Congress recently signed the 2009 Stimulus Plan, but what does it really mean and how does it affect you and the real estate market? After some reading and research, I found out that there are four primary sections of the Stimulus Plan that affect real estate.
For first-time home buyers, who purchase a home this year (between January 1, 2009 and December 1, 2009), it means that you'll receive more of a tax credit than the first-time home buyers in 2008. You'll receive a tax credit of $8,000 versus the $7,500 in 2008. Most of the qualification requirements are still the same, like the income limitations [$75,000 for single tax payers and $150,000 for married tax payers (see further notes below)].
The credit is still "refundable," which just means that if you owe the IRS less than $8,000 you'll receive the difference between the amount you owe and the credit. A difference between this year's credit and the previous year is that you wouldn't have to repay the credit back.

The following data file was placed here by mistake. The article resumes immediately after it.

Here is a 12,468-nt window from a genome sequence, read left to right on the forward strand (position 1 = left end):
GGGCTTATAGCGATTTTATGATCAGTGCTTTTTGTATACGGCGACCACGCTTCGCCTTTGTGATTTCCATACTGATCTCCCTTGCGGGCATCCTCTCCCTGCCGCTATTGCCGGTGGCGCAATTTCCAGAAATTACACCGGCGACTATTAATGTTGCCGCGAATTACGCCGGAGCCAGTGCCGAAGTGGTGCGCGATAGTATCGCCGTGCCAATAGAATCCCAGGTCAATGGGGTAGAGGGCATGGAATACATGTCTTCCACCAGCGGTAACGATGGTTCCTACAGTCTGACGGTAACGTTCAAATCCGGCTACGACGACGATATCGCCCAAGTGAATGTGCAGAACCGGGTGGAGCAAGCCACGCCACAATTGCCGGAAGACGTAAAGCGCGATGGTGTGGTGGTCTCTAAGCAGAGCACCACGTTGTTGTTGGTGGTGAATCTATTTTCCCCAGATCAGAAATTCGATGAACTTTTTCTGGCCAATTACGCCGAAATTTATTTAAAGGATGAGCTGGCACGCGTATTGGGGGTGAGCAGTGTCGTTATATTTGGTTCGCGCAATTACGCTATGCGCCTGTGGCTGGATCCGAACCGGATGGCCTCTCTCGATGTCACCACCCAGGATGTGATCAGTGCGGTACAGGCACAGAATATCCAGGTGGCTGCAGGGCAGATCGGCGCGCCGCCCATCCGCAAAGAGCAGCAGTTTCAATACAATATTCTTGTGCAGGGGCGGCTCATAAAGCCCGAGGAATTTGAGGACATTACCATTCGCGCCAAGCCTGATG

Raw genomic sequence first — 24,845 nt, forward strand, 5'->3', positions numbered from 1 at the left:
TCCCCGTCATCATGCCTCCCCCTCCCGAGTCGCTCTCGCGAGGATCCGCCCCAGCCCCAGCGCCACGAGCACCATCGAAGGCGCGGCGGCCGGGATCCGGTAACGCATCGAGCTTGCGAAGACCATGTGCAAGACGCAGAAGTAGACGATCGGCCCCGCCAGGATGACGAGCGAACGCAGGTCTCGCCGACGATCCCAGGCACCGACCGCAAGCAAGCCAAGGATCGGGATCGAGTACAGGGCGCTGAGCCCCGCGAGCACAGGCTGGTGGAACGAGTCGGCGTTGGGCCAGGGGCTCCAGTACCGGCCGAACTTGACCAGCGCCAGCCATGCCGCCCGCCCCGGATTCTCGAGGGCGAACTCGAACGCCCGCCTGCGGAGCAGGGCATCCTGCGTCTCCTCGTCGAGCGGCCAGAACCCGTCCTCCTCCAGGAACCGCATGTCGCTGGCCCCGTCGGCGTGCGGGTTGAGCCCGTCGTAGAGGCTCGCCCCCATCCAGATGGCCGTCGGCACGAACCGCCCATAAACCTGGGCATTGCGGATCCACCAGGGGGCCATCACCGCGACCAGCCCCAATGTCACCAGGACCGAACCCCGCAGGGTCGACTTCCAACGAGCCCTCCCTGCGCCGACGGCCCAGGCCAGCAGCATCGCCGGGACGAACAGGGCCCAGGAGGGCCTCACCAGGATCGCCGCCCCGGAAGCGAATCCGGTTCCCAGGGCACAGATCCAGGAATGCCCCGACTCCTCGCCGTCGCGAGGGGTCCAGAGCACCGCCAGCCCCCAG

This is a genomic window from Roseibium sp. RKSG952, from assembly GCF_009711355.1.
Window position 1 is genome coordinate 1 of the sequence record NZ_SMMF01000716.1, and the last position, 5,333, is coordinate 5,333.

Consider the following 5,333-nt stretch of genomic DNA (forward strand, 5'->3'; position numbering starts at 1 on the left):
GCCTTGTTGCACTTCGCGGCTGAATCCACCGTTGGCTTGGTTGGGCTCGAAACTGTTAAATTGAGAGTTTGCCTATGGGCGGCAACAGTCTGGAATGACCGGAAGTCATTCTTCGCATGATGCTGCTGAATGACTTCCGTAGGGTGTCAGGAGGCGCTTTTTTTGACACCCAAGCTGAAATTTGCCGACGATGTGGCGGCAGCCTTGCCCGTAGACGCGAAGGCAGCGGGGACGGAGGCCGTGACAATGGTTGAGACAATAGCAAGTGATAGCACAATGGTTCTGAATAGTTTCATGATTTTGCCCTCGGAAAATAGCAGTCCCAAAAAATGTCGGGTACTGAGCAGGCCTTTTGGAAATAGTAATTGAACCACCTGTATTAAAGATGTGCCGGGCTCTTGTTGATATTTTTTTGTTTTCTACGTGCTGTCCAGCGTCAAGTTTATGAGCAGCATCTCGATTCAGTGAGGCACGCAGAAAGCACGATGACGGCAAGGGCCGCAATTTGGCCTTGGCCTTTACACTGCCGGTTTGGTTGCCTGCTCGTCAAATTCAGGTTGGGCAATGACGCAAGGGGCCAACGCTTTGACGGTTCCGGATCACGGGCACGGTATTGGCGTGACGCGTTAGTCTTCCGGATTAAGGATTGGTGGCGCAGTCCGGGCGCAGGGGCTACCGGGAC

In 2008, a first-time home buyer would have had to pay the credit back over a 15 year period. This year's Stimulus Plan allows the buyer to not have to repay that credit as long as the property remains he primary residence for at least 3 years.
The homeowners who have made energy efficient home improvements this year, will receive 30% of the total cost of the improvements not exceeding $1,500. Energy efficient improvements include energy efficient exterior doors and windows, insulation, heat pumps, furnaces, central A/C and water heaters.FHA-insured reverse mortgage limits have also increased.
$417,000 was the loan limit for FHA-insured reverse mortgages across the country, but that was changed due to the Stimulus Plan. The loan limit was increased to $625,500 country-wide.
In 2008 FHA and Conforming Loan Limits were reduced to $625,500 from a limit of $729,750. The Stimulus Plan restores that limit to $729,750, making higher cost homes more affordable.